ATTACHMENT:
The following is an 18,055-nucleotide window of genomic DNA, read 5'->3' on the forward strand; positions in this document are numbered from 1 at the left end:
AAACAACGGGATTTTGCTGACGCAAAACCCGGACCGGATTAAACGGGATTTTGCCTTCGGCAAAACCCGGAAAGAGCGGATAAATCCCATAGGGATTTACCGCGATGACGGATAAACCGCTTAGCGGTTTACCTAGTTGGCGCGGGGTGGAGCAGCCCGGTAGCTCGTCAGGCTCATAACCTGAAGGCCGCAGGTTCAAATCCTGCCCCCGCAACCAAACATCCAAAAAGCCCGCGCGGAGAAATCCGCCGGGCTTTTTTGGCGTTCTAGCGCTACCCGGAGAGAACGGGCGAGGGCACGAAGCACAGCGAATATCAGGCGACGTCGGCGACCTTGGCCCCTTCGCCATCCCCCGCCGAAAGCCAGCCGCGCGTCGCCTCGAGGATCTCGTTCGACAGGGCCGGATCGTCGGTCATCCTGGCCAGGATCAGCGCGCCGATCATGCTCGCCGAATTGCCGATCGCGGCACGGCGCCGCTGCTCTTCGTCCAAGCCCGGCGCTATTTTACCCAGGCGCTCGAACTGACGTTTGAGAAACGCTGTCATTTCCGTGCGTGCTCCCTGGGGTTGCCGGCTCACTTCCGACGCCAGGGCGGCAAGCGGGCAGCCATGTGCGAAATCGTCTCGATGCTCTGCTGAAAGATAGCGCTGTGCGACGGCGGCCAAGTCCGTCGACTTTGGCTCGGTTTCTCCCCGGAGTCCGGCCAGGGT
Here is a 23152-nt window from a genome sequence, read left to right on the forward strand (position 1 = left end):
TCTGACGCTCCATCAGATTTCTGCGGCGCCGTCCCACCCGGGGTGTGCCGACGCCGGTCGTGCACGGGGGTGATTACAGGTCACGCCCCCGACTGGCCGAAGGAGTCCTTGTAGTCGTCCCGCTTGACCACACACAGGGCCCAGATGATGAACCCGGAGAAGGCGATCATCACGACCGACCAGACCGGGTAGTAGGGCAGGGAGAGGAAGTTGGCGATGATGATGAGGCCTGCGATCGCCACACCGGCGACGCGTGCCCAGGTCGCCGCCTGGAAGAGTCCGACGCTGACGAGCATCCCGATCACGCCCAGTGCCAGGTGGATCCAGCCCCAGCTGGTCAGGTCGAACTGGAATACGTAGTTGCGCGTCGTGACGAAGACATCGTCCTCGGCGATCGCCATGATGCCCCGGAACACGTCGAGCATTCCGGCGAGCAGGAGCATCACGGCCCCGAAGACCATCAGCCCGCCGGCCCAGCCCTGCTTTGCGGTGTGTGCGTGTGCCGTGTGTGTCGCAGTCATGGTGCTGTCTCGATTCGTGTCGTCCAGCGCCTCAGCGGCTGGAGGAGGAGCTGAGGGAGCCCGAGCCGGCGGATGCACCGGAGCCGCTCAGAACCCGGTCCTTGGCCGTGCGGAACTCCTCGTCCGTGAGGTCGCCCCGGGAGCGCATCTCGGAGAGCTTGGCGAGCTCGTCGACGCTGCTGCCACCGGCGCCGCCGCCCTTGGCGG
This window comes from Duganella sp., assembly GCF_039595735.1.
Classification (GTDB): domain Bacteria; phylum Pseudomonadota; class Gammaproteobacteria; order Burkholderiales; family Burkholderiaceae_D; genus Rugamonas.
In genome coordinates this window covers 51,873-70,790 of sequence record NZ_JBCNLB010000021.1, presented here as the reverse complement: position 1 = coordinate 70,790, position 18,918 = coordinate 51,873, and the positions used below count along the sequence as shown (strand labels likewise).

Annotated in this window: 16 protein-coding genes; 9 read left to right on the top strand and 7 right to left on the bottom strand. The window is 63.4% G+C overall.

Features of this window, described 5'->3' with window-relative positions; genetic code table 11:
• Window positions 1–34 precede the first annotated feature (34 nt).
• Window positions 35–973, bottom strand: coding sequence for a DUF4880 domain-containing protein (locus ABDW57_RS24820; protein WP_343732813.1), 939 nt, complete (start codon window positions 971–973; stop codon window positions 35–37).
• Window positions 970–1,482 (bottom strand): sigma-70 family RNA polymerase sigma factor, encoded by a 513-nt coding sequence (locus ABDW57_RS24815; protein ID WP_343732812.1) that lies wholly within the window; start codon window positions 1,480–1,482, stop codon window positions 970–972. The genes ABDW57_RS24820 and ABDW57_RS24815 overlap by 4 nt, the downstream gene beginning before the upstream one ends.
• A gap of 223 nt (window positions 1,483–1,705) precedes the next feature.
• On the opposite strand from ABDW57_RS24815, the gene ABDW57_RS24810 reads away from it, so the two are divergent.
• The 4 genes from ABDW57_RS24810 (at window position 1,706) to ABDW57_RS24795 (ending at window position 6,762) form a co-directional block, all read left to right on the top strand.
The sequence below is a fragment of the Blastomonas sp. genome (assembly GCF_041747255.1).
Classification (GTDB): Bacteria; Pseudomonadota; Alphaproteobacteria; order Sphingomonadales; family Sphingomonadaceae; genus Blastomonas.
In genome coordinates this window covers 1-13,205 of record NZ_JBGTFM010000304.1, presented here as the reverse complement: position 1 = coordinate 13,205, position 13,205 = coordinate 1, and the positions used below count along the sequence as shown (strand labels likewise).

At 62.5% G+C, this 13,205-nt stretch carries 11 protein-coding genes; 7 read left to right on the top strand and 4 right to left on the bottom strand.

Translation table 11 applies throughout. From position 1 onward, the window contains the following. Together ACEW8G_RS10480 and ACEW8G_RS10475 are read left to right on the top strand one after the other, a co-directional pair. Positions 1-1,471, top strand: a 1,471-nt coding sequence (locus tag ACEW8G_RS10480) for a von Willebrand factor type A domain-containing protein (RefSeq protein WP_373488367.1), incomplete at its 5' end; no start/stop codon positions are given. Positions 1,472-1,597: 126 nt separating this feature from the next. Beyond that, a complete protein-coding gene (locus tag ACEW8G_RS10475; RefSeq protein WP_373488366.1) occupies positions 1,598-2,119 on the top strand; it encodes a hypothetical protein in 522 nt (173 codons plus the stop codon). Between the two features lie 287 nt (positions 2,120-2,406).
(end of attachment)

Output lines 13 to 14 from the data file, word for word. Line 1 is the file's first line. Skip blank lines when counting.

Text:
• A gap of 223 nt (window positions 1,483–1,705) precedes the next feature.
• On the opposite strand from ABDW57_RS24815, the gene ABDW57_RS24810 reads away from it, so the two are divergent.